For what took place on the landing of these vagabonds, as also the battle of the banana hills, the greatest battle ever fought in modern times, the reader is referred to the next chapter.
Which describes the arrival of an army of vagabonds; and how the great battle of the banana hills was fought.
General Potter was not kept long waiting for means to prove himself a great warrior, for the cargo of vagabonds, described so exultingly by Glenmoregain as of the choicest kind, arrived early one morning, and conducted themselves so riotously that the simple-minded people of quiet Jollifee were thrown into a state of great excitement, and imagining them demons escaped from the infernal regions, took to their heels and ran terrified out of town. And this was regarded as a great blessing, for the vagabond army, numbering not less than five hundred, took possession of their houses and made clean work of their poultry yards, which fortunately for the Commander-in-chief were well stocked. But what pleased General Potter most was that Glenmoregain advised him of his intention to ship a dozen more just such cargoes, for there was no lack of such vagabonds in New York, and heaven knew it would be a blessing to get rid of.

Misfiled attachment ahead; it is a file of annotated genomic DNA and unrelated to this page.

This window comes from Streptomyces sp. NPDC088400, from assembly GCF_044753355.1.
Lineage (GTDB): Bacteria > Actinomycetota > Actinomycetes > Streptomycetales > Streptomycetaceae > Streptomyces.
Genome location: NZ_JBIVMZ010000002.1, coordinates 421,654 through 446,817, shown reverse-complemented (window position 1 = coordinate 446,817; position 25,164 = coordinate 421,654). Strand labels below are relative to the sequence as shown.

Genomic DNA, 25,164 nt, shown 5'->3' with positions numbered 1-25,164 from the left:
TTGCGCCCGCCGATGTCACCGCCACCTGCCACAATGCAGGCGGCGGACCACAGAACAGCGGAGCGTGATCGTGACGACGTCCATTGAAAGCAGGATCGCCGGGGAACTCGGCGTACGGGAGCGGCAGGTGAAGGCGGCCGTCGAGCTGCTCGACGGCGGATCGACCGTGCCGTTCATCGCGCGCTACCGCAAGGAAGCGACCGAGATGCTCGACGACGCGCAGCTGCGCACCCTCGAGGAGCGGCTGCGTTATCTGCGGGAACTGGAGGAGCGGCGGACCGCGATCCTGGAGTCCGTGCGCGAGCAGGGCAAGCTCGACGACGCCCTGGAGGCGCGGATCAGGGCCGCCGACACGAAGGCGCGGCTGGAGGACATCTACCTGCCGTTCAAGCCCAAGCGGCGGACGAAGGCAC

And when they had sent terror and dismay to the hearts of the poor natives, and plundered their homes, and revelled to their heart’s content, General Potter, feeling in every inch of him how great it was to be Commander-in-chief, directed that his generals appear before him, that he might consult with them concerning various projects of war he had in his head. In obedience then to this sum-mons there appeared before him at least twenty generals and as many major-generals; not one of whom had ever scented the perfume of battle, for ill truth they were dilapidated politicians, and editors, whose lack of brains and love of the bottle had brought them to the very verge of distress. And when they had partaken of the General’s good cheer, he addressed them as follows: “Gentlemen! conscious that you are all brave soldiers, I would have you listen with becoming gravity to what I have to say; for I am no fool, and intend to have satisfaction of this King for the insult he offered to our country in compelling me to sit upon the ice. Know then that I have resolved to make the penalty the loss of his kingdom; and as I see you are all patriots, pray bear in mind how great is the undertaking. If we fail, why, then there will be enough to sneer at us; if we be victorious, then the valor of our arms will be sung and glorified in many lands. Remember that success closes malicious mouths. Be heroes then, see that your swords be sharp and your wits not blunted; for I hold that there is no judgment